Picked-up pieces from 1st quarter review

Student assistant Mike Rodak takes a look at the television copy of Sunday regular season opener against the Bengals and offers some of his first-quarter observations:

1. Patriots CB Devin McCourty’s pass breakup on the first play of the game was an impressive athletic effort by the rookie. He initially over-ran WR Terrell Owens’ route, which allowed Owens to jump and reach over McCourty’s back to begin to haul in the pass. However, McCourty read the pass well and reached backward with his right arm and knocked the ball loose before Owens could bring in the catch.

2. As was the case in the preseason, the Patriots defense continued to mix up its pressure, not relying on its outside linebackers to provide the pass rush. On one play early in the quarter, safety Patrick Chung and ILB Brandon Spikes were used as interior blitzers, while OLBs Tully Banta-Cain and Rob Ninkovich dropped into pass coverage.

3. The Bengals' back-7 had a rough start to their afternoon, with a linebacker missing a tackle on a first-down run by RB Fred Taylor, and then failing to cover TE Aaron Hernandez on his 45-yard catch on the Patriots’ first drive. Their inability to effectively defend the Patriots' offense, combined with solid pass protection from the Patriots offensive line, allowed for an accelerated opening touchdown drive.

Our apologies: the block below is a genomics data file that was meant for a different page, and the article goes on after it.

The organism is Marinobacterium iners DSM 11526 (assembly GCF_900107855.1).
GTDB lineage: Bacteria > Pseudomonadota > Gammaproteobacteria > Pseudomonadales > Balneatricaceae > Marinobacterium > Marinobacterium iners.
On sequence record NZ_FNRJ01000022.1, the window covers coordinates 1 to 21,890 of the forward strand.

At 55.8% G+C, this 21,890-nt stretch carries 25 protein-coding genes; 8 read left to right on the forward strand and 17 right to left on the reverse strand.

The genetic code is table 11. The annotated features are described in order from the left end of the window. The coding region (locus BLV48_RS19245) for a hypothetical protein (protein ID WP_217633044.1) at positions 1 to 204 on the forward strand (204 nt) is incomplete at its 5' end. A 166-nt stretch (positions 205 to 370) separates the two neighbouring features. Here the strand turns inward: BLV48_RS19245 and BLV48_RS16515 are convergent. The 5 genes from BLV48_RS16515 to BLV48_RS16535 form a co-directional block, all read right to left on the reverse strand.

4. When the Bengals moved to an unbalanced line to begin their second possession, the Patriots defensive line made the proper adjustment, with NT Vince Wilfork moving head-on against the right guard, instead of his usual spot over the center, allowing the rest of the defense to line up accordingly. The Bengals ended up throwing to the weak side on the play, and with CB Darius Butler in a soft zone, there was room underneath for WR Chad Ochocino to run after his catch. Banta-Cain had a chance to make the tackle after coming off his man coverage on the tight end, but could not wrap-up Ochocinco in the open field.

5. The Patriots had early success using both the draw play and screen passes, including on the 9-yard touchdown pass to WR Wes Welker. They seemed to be taking advantage of the Bengals’ safeties, who rarely played close to the line and were not threatening to disrupt plays in the backfield or screen passes before blocks could develop. The safeties were more concerned with preventing passes over the top, which QB Tom Brady only attempted once in the quarter, an overthrow to WR Randy Moss.